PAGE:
most important with a constant value. For KAR, we replaced the pixels estimated to be least important. We then retrained a CNN on the modified dataset and measured the change in test accuracy. We trained three CNNs per attribution method for each fraction and measured test accuracy as the average of these three CNNs.Since ROAR removes most important input features, a better attribution method should cause more accuracy degradation. Conversely, since KAR removes least important features, a better attribution method should cause less accuracy degradation. For reference, we also evaluated the random baseline which assigns random attribution values to input features. We then defined the interpretability scores under ROAR and KAR by
Figure 4 shows the values of and for each adversarial training setting. Specific adversarial training procedures are described in Appendix B.3. First, we observed that there is a strong positive correlation between the strength of attack used during adversarial training and interpretability with the exception of from trained DNNs in KAR. This result is significant because it shows adversarial training indeed causes the gradient to better reflect the internal representation of the DNN. It implies that training with an appropriate “interpretability regularizer” may be enough to produce DNNs that can be interpreted with simple attribution methods such as gradient or Gradient Input. However, it does not imply we no longer need to develop complex attribution methods to interpret DNNs. This topic will be dealt with further in Section 3.3, in the context of tradeoff between accuracy and loss gradient interpretability.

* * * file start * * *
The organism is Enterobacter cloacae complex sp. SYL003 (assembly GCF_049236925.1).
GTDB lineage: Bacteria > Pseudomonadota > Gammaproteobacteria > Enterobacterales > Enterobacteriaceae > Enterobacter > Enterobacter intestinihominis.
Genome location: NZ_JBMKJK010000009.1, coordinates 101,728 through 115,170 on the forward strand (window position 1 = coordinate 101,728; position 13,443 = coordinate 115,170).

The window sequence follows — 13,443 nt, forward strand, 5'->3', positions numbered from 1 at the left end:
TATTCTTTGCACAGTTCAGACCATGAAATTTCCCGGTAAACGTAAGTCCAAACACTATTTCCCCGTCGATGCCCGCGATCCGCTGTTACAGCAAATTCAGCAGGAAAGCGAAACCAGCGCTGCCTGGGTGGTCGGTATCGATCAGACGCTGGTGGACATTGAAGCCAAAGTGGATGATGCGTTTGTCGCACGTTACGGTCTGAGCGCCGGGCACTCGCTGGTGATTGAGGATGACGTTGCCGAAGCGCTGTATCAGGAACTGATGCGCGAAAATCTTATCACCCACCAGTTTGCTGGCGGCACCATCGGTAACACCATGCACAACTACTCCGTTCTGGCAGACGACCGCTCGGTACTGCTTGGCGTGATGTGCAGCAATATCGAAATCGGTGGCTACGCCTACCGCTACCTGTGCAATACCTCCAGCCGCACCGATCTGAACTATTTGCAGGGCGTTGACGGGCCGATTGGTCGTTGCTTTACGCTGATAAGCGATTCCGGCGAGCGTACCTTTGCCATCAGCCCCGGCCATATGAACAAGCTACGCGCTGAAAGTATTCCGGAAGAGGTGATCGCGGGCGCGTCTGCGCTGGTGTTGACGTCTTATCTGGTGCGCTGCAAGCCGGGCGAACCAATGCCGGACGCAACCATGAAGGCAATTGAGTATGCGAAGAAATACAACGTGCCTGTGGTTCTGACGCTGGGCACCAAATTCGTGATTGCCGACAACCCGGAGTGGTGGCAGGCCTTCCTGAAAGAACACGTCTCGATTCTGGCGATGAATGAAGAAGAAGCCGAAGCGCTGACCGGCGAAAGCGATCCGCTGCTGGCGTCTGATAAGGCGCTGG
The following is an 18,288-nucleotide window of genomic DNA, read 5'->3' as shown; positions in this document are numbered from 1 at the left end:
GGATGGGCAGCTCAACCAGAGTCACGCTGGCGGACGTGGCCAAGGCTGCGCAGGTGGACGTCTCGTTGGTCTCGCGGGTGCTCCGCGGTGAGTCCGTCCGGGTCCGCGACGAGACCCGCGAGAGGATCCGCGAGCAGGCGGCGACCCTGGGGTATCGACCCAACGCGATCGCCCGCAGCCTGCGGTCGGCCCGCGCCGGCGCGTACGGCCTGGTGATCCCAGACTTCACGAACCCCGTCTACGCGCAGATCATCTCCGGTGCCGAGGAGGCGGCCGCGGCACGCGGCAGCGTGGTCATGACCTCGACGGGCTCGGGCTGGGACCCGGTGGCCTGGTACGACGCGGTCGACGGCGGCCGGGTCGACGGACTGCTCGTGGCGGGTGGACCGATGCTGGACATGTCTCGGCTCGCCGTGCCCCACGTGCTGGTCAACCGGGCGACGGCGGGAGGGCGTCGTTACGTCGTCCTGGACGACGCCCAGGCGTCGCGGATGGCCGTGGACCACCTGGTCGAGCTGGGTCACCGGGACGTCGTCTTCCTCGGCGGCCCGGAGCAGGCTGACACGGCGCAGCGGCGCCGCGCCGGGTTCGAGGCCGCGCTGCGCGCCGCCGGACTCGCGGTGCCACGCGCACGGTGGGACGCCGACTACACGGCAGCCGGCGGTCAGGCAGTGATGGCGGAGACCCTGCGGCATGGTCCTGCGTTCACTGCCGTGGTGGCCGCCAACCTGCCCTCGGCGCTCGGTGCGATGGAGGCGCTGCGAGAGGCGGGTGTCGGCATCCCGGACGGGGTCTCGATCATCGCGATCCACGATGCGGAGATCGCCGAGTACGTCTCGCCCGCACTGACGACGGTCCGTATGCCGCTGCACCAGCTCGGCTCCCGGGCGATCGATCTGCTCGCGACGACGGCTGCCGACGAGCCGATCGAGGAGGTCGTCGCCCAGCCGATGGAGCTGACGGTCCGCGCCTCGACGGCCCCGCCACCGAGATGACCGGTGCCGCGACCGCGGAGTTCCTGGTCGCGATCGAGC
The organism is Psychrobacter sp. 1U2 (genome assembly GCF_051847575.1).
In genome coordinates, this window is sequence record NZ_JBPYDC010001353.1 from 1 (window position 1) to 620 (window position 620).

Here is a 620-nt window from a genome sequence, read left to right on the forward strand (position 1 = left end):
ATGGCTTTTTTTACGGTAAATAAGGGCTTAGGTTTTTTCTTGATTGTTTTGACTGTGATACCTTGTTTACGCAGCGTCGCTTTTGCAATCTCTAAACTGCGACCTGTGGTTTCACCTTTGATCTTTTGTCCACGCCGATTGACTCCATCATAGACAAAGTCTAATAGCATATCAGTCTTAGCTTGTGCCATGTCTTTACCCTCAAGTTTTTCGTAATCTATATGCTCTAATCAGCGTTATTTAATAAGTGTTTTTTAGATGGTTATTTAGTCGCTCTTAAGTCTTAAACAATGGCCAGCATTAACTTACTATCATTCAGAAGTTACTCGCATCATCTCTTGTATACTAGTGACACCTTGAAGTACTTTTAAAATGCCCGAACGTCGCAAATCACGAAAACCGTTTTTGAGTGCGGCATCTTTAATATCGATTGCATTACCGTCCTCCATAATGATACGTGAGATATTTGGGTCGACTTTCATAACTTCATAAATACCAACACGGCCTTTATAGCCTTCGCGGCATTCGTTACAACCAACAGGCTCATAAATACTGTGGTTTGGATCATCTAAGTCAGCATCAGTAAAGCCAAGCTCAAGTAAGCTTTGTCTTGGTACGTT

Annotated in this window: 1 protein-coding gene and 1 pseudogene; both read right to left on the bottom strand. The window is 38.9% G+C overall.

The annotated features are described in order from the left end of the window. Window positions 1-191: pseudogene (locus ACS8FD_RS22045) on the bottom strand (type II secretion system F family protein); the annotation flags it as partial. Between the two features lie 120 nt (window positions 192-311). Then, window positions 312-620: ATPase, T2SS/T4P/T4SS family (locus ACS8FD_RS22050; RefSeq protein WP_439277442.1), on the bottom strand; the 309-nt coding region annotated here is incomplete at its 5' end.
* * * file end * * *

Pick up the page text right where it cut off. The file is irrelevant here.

We also observed Gradient Input performs better than the loss gradient. We believe this is because the former method is a global attribution method while the latter is a local attribution method.^{5}^{5}5Local attribution methods return vectors that maximize the value which the attribution is taken with respect to. On the other hand, global attribution methods visualize the marginal effect of each feature on that value. For further details on the difference between local and global attribution methods, we refer the readers to Section 3.2 of Ancona et al. (2018). Since both ROAR and KAR evaluate attribution methods based on feature occlusion, Gradient Input should theoretically show better performance.
Finally, we remark that if our conjecture in Section 2.2 is true, there may be a close connection between gradient interpretability and the degree to which gradient is confined to the data manifold. In other words, DNNs with less tilted decision boundaries may yield loss gradients that are more visually and quantitatively meaningful.
3.3 Accuracy and Loss Gradient Interpretability Tradeoff
Previous works have observed that there may be a tradeoff between accuracy and adversarial robustness (Tsipras et al., 2018; Su et al., 2018). As we have shown in the previous section, there exists a positive correlation between the strength of adversarial attack used in the training process and gradient interpretability. Hence it is highly likely that there exists a negative correlation between network accuracy and gradient interpretability. To verify this, we trained CNNs on CIFAR10 under various adversarial attack settings and evaluated their gradient interpretability. More detailed experiments setting used in this subsection can be found in Appendix B.3.
Figure 5 shows the relation between test accuracy and loss gradient interpretability. Indeed, there is a nearmonotonic decreasing relation between interpretability and accuracy under both ROAR and KAR. We note that the only exception of this trend is from trained DNNs in KAR. These results imply that adversarial training itself is not a perfect method for attaining gradient interpretability without sacrificing test accuracy.